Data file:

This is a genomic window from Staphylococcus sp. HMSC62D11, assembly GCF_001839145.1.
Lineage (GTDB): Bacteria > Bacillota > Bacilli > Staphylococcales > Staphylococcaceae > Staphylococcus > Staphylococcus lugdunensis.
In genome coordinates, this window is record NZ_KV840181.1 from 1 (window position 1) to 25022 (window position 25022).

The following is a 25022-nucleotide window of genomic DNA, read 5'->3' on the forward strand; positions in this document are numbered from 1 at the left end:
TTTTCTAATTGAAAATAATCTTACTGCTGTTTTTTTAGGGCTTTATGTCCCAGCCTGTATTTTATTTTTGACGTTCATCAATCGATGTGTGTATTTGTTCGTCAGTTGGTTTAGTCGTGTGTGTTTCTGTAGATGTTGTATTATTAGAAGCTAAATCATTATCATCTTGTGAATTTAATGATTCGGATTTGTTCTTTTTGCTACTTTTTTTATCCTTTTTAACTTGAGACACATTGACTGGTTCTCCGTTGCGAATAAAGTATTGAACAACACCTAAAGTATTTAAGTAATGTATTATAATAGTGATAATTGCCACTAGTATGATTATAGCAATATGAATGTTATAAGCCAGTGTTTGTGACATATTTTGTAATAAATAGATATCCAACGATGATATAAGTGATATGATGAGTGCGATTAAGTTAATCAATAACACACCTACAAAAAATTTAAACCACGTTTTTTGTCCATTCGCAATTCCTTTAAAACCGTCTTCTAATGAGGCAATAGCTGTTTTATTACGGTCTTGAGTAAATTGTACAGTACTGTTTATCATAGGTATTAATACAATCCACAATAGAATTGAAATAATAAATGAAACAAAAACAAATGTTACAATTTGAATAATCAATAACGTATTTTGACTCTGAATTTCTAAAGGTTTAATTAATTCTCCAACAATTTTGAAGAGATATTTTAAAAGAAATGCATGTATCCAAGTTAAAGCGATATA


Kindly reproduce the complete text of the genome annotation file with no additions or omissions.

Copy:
This is a genomic window from Staphylococcus sp. HMSC62D11, assembly GCF_001839145.1.
Lineage (GTDB): Bacteria > Bacillota > Bacilli > Staphylococcales > Staphylococcaceae > Staphylococcus > Staphylococcus lugdunensis.
In genome coordinates, this window is record NZ_KV840181.1 from 1 (window position 1) to 25022 (window position 25022).

The following is a 25022-nucleotide window of genomic DNA, read 5'->3' on the forward strand; positions in this document are numbered from 1 at the left end:
TTTTCTAATTGAAAATAATCTTACTGCTGTTTTTTTAGGGCTTTATGTCCCAGCCTGTATTTTATTTTTGACGTTCATCAATCGATGTGTGTATTTGTTCGTCAGTTGGTTTAGTCGTGTGTGTTTCTGTAGATGTTGTATTATTAGAAGCTAAATCATTATCATCTTGTGAATTTAATGATTCGGATTTGTTCTTTTTGCTACTTTTTTTATCCTTTTTAACTTGAGACACATTGACTGGTTCTCCGTTGCGAATAAAGTATTGAACAACACCTAAAGTATTTAAGTAATGTATTATAATAGTGATAATTGCCACTAGTATGATTATAGCAATATGAATGTTATAAGCCAGTGTTTGTGACATATTTTGTAATAAATAGATATCCAACGATGATATAAGTGATATGATGAGTGCGATTAAGTTAATCAATAACACACCTACAAAAAATTTAAACCACGTTTTTTGTCCATTCGCAATTCCTTTAAAACCGTCTTCTAATGAGGCAATAGCTGTTTTATTACGGTCTTGAGTAAATTGTACAGTACTGTTTATCATAGGTATTAATACAATCCACAATAGAATTGAAATAATAAATGAAACAAAAACAAATGTTACAATTTGAATAATCAATAACGTATTTTGACTCTGAATTTCTAAAGGTTTAATTAATTCTCCAACAATTTTGAAGAGATATTTTAAAAGAAATGCATGTATCCAAGTTAAAGCGATATA